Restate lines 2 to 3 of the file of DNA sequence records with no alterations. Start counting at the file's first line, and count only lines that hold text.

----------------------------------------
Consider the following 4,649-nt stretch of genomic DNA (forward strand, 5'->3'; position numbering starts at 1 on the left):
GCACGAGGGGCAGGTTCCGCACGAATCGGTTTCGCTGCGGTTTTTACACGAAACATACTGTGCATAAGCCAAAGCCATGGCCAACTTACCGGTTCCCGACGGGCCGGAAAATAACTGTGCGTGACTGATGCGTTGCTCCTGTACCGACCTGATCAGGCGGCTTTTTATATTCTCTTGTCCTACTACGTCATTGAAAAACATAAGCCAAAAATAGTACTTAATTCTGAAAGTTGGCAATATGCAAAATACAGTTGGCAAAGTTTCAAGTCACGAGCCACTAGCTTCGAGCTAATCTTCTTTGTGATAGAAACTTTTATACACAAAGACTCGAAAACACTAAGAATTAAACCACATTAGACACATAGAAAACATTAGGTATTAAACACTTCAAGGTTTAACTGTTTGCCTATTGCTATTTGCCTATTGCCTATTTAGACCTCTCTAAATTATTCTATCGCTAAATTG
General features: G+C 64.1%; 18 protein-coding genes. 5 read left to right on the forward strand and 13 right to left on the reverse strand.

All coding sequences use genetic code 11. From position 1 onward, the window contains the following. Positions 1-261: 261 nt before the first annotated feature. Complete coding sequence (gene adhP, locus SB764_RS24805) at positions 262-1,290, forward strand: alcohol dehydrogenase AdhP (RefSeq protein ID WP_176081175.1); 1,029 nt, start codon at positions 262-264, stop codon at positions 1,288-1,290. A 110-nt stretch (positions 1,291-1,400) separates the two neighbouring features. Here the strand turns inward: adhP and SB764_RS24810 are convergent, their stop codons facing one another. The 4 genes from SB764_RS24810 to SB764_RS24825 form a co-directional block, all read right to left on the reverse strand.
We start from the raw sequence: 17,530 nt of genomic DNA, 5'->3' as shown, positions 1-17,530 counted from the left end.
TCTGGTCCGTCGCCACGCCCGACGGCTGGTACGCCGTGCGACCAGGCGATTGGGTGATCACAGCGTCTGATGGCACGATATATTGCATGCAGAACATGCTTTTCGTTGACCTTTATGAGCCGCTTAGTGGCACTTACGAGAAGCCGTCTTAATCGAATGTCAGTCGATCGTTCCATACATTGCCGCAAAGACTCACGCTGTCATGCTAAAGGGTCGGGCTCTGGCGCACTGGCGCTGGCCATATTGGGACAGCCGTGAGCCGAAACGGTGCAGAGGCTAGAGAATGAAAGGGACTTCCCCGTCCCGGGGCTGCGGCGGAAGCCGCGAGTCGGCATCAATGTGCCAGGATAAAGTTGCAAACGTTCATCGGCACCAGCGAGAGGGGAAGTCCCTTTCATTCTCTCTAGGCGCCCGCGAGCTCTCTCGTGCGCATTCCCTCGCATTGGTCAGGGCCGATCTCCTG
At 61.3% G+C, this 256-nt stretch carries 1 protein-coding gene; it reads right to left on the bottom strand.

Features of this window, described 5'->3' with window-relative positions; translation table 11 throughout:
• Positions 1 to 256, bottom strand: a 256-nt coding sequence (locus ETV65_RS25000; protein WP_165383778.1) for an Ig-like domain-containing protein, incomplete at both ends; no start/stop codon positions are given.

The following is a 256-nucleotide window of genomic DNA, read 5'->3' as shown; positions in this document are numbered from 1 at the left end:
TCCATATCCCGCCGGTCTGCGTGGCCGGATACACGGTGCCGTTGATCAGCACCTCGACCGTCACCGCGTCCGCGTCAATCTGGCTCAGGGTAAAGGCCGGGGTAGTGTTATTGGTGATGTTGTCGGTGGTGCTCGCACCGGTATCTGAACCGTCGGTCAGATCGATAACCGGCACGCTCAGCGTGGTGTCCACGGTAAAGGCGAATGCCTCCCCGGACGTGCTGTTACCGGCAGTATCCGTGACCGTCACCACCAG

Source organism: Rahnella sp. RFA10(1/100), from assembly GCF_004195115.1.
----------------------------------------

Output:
GCACGAGGGGCAGGTTCCGCACGAATCGGTTTCGCTGCGGTTTTTACACGAAACATACTGTGCATAAGCCAAAGCCATGGCCAACTTACCGGTTCCCGACGGGCCGGAAAATAACTGTGCGTGACTGATGCGTTGCTCCTGTACCGACCTGATCAGGCGGCTTTTTATATTCTCTTGTCCTACTACGTCATTGAAAAACATAAGCCAAAAATAGTACTTAATTCTGAAAGTTGGCAATATGCAAAATACAGTTGGCAAAGTTTCAAGTCACGAGCCACTAGCTTCGAGCTAATCTTCTTTGTGATAGAAACTTTTATACACAAAGACTCGAAAACACTAAGAATTAAACCACATTAGACACATAGAAAACATTAGGTATTAAACACTTCAAGGTTTAACTGTTTGCCTATTGCTATTTGCCTATTGCCTATTTAGACCTCTCTAAATTATTCTATCGCTAAATTG
General features: G+C 64.1%; 18 protein-coding genes. 5 read left to right on the forward strand and 13 right to left on the reverse strand.